Barak upbeat as he breaks silence on negotiations

Friday, January 14, 2000 | by

NAOMI SEGAL



JERUSALEM—Israeli Prime Minister Ehud Barak has broken the silence that prevailed during his weeklong talks with Syria in Shepherdstown, W.Va.

In a series of interviews he gave after returning to Israel on Tuesday, Barak was upbeat about the negotiations, saying that a framework for an agreement could be reached soon.

It is not "presumptuous to think that we can have a framework agreement within two months," Barak said in an interview Wednesday on Army Radio.

Clearly aimed at bolstering support for the peace treaty he is trying to achieve, the interviews were seen as an effort to counter the estimated 150,000 Israelis who turned out Monday night in Tel Aviv to demonstrate against turning over any of the Golan Heights as part of such a treaty.

Barak told Army Radio that although he has made no promises about withdrawing from the Golan, commitments made by his predecessors could not be ignored. Syria claims that previous Israeli governments pledged to return all of the Golan for peace.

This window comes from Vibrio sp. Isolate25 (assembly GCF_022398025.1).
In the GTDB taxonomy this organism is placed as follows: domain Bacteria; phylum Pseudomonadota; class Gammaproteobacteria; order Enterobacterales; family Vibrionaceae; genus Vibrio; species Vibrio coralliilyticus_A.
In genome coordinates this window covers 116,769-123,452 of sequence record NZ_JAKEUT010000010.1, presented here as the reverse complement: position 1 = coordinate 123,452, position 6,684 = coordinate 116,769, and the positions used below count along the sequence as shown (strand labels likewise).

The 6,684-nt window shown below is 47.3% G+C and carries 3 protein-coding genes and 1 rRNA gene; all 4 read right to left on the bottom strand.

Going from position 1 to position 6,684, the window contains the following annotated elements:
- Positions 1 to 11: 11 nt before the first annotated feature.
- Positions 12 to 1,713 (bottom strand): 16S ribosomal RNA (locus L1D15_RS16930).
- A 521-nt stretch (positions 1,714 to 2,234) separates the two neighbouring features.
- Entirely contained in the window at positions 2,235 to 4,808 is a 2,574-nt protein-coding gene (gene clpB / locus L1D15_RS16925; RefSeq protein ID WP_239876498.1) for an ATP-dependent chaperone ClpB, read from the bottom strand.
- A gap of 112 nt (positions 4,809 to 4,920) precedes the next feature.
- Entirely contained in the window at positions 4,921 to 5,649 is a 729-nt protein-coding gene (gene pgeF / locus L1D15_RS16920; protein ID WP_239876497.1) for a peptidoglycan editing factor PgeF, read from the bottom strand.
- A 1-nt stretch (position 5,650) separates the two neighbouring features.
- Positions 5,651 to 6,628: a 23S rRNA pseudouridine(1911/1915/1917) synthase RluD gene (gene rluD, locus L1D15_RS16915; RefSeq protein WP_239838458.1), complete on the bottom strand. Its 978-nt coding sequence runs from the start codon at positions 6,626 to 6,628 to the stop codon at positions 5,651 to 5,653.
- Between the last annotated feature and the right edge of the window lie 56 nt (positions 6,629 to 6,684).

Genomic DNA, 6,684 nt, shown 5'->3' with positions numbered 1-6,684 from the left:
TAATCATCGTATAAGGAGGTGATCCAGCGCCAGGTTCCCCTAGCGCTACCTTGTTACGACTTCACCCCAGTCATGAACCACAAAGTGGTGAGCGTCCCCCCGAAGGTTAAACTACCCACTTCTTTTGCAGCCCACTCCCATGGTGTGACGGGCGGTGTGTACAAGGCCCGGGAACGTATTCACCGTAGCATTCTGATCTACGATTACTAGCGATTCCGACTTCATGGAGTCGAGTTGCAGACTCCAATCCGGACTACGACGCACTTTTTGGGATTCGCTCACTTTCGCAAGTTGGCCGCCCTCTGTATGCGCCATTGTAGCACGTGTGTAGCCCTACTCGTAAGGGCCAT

In a television interview, Barak also stressed that he had made no commitment to Syria regarding a Golan withdrawal.

The comments came in the wake of reports that he had offered to withdraw to the international border of 1923—which falls short of the Syrian demand for a withdrawal that would give Damascus control over the eastern shore of the Sea of Galilee.

"Negotiations have reached a critical stage, requiring difficult decisions," Barak said, adding that it was impossible to predict whether the next round of talks, slated to start Jan. 19 in the United States, would be conclusive.

Barak downplayed the widespread media reports that Syrian Foreign Minister Farouk al-Sharaa had been cold toward him during the Shepherdstown talks.

For many Israelis, Sharaa's coolness—and that of the Syrian delegation in general toward its Israeli counterparts—had dampened their own enthusiasm for a peace deal.

Barak said that in light of the serious issues on the negotiating table, the issue of courtesies was secondary.

"If the agreement moves toward a decision, it is clear to all that even [Syrian President Hafez] Assad will have to see us and shake hands. If we do not reach an agreement, there is no point to the question," he said.

Barak also downplayed the significance of the Tel Aviv rally, saying that a large number of the protesters would change their minds when they saw the peace dividends from an agreement.

He predicted that a "sweeping majority" of Israelis would support him when a planned referendum on the evolving accord is presented to the public.